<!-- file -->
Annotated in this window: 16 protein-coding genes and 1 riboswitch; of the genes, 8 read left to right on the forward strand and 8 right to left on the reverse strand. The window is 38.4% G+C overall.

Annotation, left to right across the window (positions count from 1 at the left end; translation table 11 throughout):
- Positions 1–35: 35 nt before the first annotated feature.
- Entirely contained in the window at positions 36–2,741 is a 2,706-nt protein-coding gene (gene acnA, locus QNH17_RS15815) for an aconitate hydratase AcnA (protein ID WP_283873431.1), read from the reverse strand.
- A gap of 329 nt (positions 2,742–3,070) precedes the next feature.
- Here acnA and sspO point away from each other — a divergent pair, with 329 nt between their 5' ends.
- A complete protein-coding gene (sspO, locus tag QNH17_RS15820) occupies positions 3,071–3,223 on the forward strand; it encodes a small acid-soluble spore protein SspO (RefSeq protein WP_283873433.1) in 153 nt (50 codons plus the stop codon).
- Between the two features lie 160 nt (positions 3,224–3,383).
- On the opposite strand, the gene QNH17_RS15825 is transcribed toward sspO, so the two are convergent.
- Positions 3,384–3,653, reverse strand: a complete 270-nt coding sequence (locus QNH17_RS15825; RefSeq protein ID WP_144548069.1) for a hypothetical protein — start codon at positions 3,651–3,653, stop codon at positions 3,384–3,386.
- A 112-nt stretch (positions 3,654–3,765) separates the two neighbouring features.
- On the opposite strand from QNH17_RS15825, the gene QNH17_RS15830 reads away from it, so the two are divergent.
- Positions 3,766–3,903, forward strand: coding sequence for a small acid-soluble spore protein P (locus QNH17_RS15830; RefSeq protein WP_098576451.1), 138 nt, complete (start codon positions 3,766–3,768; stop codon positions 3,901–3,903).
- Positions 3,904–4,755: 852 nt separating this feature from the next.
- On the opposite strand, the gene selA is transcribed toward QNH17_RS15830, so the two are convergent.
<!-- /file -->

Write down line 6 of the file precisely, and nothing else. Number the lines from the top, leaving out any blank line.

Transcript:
- Here acnA and sspO point away from each other — a divergent pair, with 329 nt between their 5' ends.